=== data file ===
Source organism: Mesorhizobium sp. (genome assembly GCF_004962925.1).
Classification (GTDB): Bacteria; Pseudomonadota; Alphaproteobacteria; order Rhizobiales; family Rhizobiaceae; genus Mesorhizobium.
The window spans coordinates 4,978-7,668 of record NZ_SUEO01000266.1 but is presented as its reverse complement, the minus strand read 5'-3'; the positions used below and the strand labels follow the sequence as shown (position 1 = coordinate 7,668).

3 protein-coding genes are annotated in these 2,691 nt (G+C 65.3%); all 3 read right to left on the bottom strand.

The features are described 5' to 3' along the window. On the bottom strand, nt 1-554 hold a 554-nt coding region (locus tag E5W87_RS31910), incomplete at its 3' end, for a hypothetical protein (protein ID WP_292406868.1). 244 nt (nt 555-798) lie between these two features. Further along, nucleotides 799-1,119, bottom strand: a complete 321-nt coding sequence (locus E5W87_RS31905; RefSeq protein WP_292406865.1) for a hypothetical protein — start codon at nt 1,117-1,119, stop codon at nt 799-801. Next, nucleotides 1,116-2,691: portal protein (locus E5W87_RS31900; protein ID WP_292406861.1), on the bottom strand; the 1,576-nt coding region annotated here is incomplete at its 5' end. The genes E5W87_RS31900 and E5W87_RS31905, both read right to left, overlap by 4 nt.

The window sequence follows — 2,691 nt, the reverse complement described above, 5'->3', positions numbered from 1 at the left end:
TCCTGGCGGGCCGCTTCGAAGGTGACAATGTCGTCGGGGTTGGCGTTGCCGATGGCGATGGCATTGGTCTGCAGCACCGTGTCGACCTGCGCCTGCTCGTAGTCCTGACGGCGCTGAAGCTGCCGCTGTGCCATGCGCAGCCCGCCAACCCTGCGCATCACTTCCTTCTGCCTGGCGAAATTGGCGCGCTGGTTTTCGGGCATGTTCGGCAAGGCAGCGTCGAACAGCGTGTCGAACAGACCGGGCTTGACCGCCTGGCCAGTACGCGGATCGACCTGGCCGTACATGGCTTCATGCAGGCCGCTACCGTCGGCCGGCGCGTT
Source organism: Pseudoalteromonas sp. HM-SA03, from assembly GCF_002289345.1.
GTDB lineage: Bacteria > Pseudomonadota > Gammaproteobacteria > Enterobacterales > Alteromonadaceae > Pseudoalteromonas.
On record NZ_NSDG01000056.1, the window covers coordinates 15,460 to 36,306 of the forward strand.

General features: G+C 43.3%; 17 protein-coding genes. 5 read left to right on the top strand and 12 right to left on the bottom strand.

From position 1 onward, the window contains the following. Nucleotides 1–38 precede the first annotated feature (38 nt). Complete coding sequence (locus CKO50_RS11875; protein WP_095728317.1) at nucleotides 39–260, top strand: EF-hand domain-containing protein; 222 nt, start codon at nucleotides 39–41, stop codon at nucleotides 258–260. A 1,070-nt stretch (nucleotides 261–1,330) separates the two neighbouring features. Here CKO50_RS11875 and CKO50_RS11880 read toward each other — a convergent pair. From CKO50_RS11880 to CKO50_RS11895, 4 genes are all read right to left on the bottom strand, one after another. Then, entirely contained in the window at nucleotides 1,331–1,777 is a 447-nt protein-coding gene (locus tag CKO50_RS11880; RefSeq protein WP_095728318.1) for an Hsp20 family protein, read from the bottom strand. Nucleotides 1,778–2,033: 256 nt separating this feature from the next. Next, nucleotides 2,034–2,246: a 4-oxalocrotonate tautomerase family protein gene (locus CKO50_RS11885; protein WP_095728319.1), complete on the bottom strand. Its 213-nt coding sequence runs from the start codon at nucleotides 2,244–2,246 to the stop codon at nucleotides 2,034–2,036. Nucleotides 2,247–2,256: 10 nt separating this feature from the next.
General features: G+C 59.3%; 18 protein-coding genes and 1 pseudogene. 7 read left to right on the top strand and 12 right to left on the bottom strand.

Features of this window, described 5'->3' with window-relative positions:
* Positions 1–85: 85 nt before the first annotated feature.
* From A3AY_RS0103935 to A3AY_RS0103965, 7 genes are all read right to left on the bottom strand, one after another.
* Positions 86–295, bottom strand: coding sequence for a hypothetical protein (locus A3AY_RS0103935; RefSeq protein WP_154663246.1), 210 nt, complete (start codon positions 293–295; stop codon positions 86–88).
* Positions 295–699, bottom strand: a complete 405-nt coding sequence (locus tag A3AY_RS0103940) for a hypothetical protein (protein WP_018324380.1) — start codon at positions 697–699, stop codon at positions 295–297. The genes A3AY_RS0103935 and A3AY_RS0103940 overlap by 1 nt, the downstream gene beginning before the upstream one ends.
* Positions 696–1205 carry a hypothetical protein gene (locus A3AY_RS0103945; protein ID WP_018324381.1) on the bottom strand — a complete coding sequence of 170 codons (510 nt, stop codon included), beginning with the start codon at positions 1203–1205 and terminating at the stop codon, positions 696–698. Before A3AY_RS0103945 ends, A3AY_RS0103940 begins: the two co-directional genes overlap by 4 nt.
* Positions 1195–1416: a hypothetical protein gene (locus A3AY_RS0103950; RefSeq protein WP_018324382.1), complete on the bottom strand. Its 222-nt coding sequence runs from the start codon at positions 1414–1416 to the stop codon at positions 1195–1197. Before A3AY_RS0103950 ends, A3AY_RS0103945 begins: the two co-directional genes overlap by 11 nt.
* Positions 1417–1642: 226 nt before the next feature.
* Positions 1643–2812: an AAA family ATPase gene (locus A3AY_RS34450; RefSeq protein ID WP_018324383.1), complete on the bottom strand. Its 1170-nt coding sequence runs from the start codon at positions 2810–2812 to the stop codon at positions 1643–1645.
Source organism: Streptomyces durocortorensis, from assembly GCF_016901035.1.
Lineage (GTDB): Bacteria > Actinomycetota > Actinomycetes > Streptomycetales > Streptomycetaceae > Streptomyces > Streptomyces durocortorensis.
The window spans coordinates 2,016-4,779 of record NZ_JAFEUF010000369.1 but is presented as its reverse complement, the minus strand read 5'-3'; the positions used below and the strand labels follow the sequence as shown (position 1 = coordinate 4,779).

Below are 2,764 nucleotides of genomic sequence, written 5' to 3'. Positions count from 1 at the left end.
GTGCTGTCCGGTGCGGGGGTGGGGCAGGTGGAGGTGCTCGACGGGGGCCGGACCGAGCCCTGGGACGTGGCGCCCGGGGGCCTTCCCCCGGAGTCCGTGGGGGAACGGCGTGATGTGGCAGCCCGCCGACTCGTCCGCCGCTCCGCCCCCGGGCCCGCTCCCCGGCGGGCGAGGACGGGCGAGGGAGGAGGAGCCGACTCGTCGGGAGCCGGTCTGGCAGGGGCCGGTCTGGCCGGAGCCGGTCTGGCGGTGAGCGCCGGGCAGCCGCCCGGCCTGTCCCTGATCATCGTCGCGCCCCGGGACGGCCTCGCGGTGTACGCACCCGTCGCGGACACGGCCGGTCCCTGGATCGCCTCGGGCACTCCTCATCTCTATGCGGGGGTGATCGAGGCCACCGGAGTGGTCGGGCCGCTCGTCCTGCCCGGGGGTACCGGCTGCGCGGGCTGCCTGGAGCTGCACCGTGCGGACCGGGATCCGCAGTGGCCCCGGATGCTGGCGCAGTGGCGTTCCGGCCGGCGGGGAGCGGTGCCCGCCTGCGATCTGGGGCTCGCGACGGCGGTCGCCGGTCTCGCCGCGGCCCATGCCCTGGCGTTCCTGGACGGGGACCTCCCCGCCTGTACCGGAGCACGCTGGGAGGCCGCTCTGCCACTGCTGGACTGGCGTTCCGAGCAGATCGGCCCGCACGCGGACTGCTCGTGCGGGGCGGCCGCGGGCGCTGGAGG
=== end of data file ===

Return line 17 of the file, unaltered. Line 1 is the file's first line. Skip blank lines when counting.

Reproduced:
* Positions 86–295, bottom strand: coding sequence for a hypothetical protein (locus A3AY_RS0103935; RefSeq protein WP_154663246.1), 210 nt, complete (start codon positions 293–295; stop codon positions 86–88).